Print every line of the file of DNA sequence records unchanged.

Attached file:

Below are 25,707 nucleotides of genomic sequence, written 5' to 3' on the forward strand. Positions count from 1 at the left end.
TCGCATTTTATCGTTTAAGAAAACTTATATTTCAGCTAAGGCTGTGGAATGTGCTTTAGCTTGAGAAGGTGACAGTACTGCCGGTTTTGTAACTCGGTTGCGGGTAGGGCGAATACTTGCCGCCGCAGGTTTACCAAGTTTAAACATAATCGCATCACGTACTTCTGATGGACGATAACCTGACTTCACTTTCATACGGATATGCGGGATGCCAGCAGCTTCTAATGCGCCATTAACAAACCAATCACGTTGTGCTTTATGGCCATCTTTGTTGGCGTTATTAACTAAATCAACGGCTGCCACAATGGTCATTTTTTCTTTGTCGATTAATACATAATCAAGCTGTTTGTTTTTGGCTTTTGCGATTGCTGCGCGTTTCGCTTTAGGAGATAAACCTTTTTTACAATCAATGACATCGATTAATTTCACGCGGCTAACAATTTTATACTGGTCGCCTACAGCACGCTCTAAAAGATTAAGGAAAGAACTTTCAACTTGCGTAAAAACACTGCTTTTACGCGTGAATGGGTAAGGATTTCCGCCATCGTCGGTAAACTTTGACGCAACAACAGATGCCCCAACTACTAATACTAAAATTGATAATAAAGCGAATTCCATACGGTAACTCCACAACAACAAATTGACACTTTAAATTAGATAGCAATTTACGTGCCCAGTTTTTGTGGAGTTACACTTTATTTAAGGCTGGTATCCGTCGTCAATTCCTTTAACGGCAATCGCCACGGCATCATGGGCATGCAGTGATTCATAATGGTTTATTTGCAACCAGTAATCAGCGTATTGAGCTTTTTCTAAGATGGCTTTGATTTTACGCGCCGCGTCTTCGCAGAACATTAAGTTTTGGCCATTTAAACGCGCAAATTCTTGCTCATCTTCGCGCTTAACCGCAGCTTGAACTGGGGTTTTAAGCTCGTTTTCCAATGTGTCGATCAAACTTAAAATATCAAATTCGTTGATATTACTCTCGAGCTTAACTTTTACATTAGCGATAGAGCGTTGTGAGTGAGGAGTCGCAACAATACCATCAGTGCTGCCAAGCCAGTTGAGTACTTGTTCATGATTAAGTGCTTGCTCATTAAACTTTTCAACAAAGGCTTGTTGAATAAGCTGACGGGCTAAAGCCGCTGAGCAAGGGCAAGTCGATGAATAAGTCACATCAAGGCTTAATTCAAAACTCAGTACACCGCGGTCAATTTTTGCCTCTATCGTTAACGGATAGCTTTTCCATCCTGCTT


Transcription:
Below are 25,707 nucleotides of genomic sequence, written 5' to 3' on the forward strand. Positions count from 1 at the left end.
TCGCATTTTATCGTTTAAGAAAACTTATATTTCAGCTAAGGCTGTGGAATGTGCTTTAGCTTGAGAAGGTGACAGTACTGCCGGTTTTGTAACTCGGTTGCGGGTAGGGCGAATACTTGCCGCCGCAGGTTTACCAAGTTTAAACATAATCGCATCACGTACTTCTGATGGACGATAACCTGACTTCACTTTCATACGGATATGCGGGATGCCAGCAGCTTCTAATGCGCCATTAACAAACCAATCACGTTGTGCTTTATGGCCATCTTTGTTGGCGTTATTAACTAAATCAACGGCTGCCACAATGGTCATTTTTTCTTTGTCGATTAATACATAATCAAGCTGTTTGTTTTTGGCTTTTGCGATTGCTGCGCGTTTCGCTTTAGGAGATAAACCTTTTTTACAATCAATGACATCGATTAATTTCACGCGGCTAACAATTTTATACTGGTCGCCTACAGCACGCTCTAAAAGATTAAGGAAAGAACTTTCAACTTGCGTAAAAACACTGCTTTTACGCGTGAATGGGTAAGGATTTCCGCCATCGTCGGTAAACTTTGACGCAACAACAGATGCCCCAACTACTAATACTAAAATTGATAATAAAGCGAATTCCATACGGTAACTCCACAACAACAAATTGACACTTTAAATTAGATAGCAATTTACGTGCCCAGTTTTTGTGGAGTTACACTTTATTTAAGGCTGGTATCCGTCGTCAATTCCTTTAACGGCAATCGCCACGGCATCATGGGCATGCAGTGATTCATAATGGTTTATTTGCAACCAGTAATCAGCGTATTGAGCTTTTTCTAAGATGGCTTTGATTTTACGCGCCGCGTCTTCGCAGAACATTAAGTTTTGGCCATTTAAACGCGCAAATTCTTGCTCATCTTCGCGCTTAACCGCAGCTTGAACTGGGGTTTTAAGCTCGTTTTCCAATGTGTCGATCAAACTTAAAATATCAAATTCGTTGATATTACTCTCGAGCTTAACTTTTACATTAGCGATAGAGCGTTGTGAGTGAGGAGTCGCAACAATACCATCAGTGCTGCCAAGCCAGTTGAGTACTTGTTCATGATTAAGTGCTTGCTCATTAAACTTTTCAACAAAGGCTTGTTGAATAAGCTGACGGGCTAAAGCCGCTGAGCAAGGGCAAGTCGATGAATAAGTCACATCAAGGCTTAATTCAAAACTCAGTACACCGCGGTCAATTTTTGCCTCTATCGTTAACGGATAGCTTTTCCATCCTGCTT